I love to start trips on the weekends. The traffic to escape Nairobi is clear and we don’t have to start a safari in a rush. Emily and Lee conveniently started their trip to Mombasa on a Saturday morning, and we met early at the Wildebeest Eco-Camp in Karen. So it was a reasonably nondescript trip to Amboseli. The only possibility of disaster came when I put my foot firmly in my mouth with a cynical comment on the aid industry … only after the words came out did I remember that Lee works as a fundraiser for an NGO.

But his humor remained intact, even after the 22 kilometers of corrugated road on the last stretch to the park (it is nothing compared to the road to Maasai Mara, but without that to compare, 22 kilometers can also be exhausting).

Our arrival at the Kibo camp was like a homecoming for Francis and me. First, Charles, the supervisor, gave a big welcoming smile when he saw us get out of the truck. Francis had only been there a few days before, but I was pleasantly surprised to be remembered after several months.

We checked in and Charles generously gave us a new guest tent. The tents have stone floors and are covered with cowhide rugs. The four-poster bed in the center of the room is surrounded by a mosquito net that is installed during the evening turndown service while we eat dinner. At the back of the store is the bathroom with a toilet and a hot shower. The water is heated by solar energy, part of Kibo’s green efforts. However, there is no time to stay in our luxurious tent; it was lunchtime.

When Francis and I entered the dining room, our old friend Gona was setting our table. When he turned and saw us, it was like meeting a long-lost friend. “Mom and Dad Overland,” he yelled and shook our hands energetically. Nothing is too much trouble for Gona as it says “my name is Gona and I’m go to “Gona had christened us Mama and Papa Overland on my first visit to Kibo in 2013. He silently tickled us for the name and we’re glad he’s stuck.

Safari in Amboseli

Emily and Lee had their first safari that afternoon. They got lucky with an early lion sighting! Even better, it was a couple of lions on their honeymoon. Of course, they also saw many elephants and a hippo with her baby out of the water.

Leaving our tents at dawn the next morning, we were greeted with a perfect view of a naked Kilimanjaro. Generally covered in clouds during the day, early in the morning is the best time to see the mountain and Amboseli is the best place for those views. Francis quickly took Emily and Lee to the park for a morning game drive. Over breakfast, Lee marveled at the incredible variety of birds they had seen on the trip, many of which they had never heard of, including the secretary bird. We all laugh at Francis’s imitation of the secretary bird while hunting. Amboseli National Park included a large swamp in the middle of a huge arid area and therefore attracts many waterfowl, such as water lanes, egrets, herons, ibis, kingfishers, and plovers.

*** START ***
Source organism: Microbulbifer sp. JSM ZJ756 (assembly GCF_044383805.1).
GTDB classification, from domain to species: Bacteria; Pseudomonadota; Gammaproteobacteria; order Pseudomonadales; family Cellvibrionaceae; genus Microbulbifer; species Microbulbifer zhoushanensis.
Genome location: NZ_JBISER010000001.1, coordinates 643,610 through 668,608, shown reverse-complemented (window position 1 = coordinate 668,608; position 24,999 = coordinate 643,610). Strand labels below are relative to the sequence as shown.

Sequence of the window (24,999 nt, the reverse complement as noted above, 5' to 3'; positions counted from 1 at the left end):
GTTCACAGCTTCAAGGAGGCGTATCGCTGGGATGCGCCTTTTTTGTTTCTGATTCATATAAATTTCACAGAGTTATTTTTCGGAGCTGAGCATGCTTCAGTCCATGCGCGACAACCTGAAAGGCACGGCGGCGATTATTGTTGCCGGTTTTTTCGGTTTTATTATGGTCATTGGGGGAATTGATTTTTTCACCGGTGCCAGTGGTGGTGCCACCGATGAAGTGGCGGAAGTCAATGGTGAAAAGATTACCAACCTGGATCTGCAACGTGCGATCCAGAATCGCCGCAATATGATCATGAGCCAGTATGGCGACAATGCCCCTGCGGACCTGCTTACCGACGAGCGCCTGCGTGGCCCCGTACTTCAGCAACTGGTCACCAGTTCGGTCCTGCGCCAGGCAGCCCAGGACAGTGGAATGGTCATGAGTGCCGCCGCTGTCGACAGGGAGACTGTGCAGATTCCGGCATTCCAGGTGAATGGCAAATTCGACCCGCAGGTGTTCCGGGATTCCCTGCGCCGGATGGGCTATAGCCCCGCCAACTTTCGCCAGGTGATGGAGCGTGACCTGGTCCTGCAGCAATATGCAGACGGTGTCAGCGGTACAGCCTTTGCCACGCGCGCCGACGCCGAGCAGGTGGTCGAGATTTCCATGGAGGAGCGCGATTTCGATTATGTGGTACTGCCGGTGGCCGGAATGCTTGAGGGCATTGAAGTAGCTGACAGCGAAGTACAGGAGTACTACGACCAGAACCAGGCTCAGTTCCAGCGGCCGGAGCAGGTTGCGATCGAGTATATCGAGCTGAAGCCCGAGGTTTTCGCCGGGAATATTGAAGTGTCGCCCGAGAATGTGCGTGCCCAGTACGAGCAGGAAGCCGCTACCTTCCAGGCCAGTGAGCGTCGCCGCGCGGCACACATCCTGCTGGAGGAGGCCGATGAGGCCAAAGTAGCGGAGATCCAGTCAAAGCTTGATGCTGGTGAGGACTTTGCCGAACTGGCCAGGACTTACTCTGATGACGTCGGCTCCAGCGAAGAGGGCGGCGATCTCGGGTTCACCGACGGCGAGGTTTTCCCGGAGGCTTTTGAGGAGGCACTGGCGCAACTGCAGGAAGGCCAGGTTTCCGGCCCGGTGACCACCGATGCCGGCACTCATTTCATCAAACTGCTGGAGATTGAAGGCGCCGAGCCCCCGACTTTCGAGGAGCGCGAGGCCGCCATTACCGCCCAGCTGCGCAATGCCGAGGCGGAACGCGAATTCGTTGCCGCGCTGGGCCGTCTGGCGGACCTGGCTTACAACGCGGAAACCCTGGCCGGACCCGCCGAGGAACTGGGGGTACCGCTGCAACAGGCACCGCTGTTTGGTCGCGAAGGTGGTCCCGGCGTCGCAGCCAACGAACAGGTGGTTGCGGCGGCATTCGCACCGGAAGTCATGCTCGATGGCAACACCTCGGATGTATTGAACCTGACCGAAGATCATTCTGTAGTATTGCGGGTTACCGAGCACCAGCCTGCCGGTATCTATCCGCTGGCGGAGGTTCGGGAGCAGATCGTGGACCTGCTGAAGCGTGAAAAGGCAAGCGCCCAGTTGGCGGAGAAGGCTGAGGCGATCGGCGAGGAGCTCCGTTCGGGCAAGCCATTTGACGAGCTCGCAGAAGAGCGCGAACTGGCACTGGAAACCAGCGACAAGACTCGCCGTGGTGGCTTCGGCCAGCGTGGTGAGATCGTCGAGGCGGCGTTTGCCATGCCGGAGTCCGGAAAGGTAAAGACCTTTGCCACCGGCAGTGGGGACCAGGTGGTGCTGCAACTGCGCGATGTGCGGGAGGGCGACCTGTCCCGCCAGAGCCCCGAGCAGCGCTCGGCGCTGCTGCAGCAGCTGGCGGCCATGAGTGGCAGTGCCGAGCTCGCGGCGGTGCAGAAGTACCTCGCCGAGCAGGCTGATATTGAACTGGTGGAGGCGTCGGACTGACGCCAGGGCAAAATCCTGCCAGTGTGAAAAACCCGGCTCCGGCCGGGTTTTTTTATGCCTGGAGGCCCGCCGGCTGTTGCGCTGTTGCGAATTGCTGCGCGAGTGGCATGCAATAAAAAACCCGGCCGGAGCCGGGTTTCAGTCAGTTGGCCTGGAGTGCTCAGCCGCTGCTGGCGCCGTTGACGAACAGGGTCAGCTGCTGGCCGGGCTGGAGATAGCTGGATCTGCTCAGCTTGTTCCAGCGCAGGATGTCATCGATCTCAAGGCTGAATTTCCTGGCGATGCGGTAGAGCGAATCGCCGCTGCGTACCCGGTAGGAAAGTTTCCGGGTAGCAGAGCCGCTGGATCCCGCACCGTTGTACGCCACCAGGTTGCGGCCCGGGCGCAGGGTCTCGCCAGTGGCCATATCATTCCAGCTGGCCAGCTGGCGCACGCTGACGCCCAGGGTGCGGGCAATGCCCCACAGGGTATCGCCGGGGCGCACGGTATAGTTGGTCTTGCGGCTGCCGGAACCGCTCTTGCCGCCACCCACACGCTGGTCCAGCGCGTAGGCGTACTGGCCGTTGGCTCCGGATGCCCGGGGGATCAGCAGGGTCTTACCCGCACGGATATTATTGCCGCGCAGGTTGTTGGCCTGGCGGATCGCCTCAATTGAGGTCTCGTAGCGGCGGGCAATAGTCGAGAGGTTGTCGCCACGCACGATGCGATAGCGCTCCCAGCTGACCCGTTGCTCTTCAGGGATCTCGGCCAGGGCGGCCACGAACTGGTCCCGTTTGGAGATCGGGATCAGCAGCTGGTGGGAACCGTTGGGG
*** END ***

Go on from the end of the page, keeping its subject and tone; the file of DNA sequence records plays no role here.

After breakfast we said goodbye to the amazing staff and started back to Mombasa Road. The road between East Africa’s main port and the rest of the region is single-lane in each direction, with some trucks moving at hair-raising speeds while others barely make it down the gentler slopes. Side mirrors are apparently an unnecessary accessory and are rarely used. It’s not my favorite way to travel, so I like to turn around to talk to the people behind or pretend I’m sleeping – anything to not stare at my impending death over and over again! However, Francis is masterful and navigates the madness of the other drivers with cool calm.

Leopards and elephants

Our destination was Taita Hills and Lumo Sanctuary. It took us about six hours from Kibo to Taita Hills, but it was worth it as Sarova Salt Lick Game Lodge came into view. A herd of elephants made their way through the pilings of the lodge as they made their way to the water hole. I tried to describe what the water hole is like in the reception area, but it is hard to understand that the elephants could be only a few meters away while you are checking in, until you get there!